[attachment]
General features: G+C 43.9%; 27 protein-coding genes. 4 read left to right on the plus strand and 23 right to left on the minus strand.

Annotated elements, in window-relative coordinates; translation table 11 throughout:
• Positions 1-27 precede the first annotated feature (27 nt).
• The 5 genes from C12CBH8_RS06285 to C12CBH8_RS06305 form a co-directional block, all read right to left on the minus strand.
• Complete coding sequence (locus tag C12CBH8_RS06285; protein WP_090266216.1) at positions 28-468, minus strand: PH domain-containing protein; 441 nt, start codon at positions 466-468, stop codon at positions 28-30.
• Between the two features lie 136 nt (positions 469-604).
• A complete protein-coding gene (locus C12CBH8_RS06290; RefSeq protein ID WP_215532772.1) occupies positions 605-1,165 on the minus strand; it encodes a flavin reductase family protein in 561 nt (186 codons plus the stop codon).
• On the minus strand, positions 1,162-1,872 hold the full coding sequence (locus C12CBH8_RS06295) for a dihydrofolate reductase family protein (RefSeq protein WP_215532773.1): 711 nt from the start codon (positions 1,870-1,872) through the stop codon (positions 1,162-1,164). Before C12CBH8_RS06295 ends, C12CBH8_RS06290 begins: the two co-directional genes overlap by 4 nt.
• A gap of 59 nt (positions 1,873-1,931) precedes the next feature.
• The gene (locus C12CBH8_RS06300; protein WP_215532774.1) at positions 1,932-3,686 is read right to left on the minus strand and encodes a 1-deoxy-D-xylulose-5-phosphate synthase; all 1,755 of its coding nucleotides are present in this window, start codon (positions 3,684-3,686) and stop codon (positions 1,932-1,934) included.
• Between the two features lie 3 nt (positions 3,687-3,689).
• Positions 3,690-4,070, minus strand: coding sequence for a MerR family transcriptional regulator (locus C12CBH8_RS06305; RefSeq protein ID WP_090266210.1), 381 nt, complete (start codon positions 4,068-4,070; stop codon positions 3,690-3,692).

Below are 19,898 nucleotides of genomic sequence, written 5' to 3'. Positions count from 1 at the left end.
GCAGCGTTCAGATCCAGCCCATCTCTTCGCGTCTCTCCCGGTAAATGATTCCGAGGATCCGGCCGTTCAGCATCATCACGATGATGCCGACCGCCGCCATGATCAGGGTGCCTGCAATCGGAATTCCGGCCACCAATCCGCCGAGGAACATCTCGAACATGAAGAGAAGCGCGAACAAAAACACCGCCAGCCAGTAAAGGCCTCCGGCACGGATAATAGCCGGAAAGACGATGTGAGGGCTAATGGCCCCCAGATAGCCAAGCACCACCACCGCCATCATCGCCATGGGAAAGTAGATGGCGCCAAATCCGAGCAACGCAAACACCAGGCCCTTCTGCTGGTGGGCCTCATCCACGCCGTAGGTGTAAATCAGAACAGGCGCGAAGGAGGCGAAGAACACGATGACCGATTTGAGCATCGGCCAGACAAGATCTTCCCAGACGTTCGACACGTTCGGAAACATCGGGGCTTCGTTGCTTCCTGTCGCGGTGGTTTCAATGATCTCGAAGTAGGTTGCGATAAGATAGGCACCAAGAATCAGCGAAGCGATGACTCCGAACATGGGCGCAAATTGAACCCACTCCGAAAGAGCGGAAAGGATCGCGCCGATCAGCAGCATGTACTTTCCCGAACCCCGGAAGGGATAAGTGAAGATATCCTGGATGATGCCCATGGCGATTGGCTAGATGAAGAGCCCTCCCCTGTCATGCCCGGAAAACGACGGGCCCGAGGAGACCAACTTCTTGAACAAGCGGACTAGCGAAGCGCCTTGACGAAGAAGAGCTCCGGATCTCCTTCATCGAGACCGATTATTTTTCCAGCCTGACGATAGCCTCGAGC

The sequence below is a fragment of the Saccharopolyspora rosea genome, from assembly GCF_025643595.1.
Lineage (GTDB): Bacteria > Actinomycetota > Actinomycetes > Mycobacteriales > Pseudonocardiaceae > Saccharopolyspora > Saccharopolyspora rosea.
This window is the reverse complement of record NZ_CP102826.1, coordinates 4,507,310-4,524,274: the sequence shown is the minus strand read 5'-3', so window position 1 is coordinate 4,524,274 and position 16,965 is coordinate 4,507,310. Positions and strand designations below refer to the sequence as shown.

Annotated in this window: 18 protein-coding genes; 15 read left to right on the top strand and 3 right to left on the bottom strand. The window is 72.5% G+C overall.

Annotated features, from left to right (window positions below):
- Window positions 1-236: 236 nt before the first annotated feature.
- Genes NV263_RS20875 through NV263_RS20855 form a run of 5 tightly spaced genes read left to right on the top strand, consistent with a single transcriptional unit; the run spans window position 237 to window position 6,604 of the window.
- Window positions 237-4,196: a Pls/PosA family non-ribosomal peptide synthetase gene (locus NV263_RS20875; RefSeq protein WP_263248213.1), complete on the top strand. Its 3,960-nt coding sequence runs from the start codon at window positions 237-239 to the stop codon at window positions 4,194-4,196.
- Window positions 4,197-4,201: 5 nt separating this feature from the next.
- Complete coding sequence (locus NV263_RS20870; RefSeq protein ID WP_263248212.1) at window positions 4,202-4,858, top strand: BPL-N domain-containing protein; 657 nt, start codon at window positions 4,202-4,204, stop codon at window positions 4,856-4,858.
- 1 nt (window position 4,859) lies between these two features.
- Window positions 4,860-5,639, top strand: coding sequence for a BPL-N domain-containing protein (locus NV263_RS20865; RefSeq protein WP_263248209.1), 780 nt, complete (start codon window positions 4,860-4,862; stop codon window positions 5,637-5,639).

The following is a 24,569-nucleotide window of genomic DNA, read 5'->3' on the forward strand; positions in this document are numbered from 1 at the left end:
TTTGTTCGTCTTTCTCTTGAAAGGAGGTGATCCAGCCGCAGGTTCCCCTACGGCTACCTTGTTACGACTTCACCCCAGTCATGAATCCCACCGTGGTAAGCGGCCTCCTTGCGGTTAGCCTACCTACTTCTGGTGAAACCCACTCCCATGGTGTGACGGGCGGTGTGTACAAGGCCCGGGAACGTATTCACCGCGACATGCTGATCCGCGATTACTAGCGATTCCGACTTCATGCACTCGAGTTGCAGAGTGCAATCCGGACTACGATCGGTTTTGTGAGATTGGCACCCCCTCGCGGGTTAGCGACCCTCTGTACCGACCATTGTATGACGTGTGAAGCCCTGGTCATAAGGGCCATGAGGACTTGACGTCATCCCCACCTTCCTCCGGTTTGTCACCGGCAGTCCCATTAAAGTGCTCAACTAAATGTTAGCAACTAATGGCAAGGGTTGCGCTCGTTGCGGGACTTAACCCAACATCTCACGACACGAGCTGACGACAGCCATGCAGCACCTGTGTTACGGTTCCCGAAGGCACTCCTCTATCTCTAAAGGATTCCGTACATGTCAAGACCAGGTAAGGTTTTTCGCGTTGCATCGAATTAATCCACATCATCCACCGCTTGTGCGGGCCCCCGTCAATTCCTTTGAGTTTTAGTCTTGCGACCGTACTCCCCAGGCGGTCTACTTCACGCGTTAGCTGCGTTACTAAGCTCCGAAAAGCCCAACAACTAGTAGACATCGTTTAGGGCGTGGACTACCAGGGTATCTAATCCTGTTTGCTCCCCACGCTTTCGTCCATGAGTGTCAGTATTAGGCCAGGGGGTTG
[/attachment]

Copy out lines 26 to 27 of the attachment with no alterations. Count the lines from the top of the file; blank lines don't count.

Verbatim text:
- Window positions 4,860-5,639, top strand: coding sequence for a BPL-N domain-containing protein (locus NV263_RS20865; RefSeq protein WP_263248209.1), 780 nt, complete (start codon window positions 4,860-4,862; stop codon window positions 5,637-5,639).

The following is a 24,569-nucleotide window of genomic DNA, read 5'->3' on the forward strand; positions in this document are numbered from 1 at the left end: